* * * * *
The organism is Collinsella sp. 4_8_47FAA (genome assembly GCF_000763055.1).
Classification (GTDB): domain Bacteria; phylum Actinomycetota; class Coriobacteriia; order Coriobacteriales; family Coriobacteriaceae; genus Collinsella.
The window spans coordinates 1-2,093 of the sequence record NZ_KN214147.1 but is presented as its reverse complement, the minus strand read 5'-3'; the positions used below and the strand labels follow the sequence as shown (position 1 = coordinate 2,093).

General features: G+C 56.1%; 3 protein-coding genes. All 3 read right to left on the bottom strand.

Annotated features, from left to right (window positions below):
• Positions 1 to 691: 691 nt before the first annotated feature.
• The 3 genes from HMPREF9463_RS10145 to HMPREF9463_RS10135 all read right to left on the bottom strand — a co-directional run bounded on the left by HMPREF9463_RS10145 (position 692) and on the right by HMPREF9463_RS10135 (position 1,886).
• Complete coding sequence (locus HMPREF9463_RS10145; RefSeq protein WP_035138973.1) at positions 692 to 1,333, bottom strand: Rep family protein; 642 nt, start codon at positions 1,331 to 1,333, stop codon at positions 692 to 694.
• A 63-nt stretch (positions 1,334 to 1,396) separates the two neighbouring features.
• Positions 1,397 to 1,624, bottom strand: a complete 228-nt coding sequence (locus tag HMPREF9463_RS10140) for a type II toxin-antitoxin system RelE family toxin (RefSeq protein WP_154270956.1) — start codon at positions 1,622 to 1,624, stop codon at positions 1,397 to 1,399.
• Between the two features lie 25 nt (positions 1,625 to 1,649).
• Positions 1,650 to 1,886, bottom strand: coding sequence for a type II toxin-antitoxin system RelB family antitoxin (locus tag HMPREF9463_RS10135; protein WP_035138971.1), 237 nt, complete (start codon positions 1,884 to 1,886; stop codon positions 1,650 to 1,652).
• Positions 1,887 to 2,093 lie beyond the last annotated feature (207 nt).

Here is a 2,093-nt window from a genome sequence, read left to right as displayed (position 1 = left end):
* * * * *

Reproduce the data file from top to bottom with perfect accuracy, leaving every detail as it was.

The organism is Collinsella sp. 4_8_47FAA (genome assembly GCF_000763055.1).
Classification (GTDB): domain Bacteria; phylum Actinomycetota; class Coriobacteriia; order Coriobacteriales; family Coriobacteriaceae; genus Collinsella.
The window spans coordinates 1-2,093 of the sequence record NZ_KN214147.1 but is presented as its reverse complement, the minus strand read 5'-3'; the positions used below and the strand labels follow the sequence as shown (position 1 = coordinate 2,093).

General features: G+C 56.1%; 3 protein-coding genes. All 3 read right to left on the bottom strand.

Annotated features, from left to right (window positions below):
• Positions 1 to 691: 691 nt before the first annotated feature.
• The 3 genes from HMPREF9463_RS10145 to HMPREF9463_RS10135 all read right to left on the bottom strand — a co-directional run bounded on the left by HMPREF9463_RS10145 (position 692) and on the right by HMPREF9463_RS10135 (position 1,886).
• Complete coding sequence (locus HMPREF9463_RS10145; RefSeq protein WP_035138973.1) at positions 692 to 1,333, bottom strand: Rep family protein; 642 nt, start codon at positions 1,331 to 1,333, stop codon at positions 692 to 694.
• A 63-nt stretch (positions 1,334 to 1,396) separates the two neighbouring features.
• Positions 1,397 to 1,624, bottom strand: a complete 228-nt coding sequence (locus tag HMPREF9463_RS10140) for a type II toxin-antitoxin system RelE family toxin (RefSeq protein WP_154270956.1) — start codon at positions 1,622 to 1,624, stop codon at positions 1,397 to 1,399.
• Between the two features lie 25 nt (positions 1,625 to 1,649).
• Positions 1,650 to 1,886, bottom strand: coding sequence for a type II toxin-antitoxin system RelB family antitoxin (locus tag HMPREF9463_RS10135; protein WP_035138971.1), 237 nt, complete (start codon positions 1,884 to 1,886; stop codon positions 1,650 to 1,652).
• Positions 1,887 to 2,093 lie beyond the last annotated feature (207 nt).

Here is a 2,093-nt window from a genome sequence, read left to right as displayed (position 1 = left end):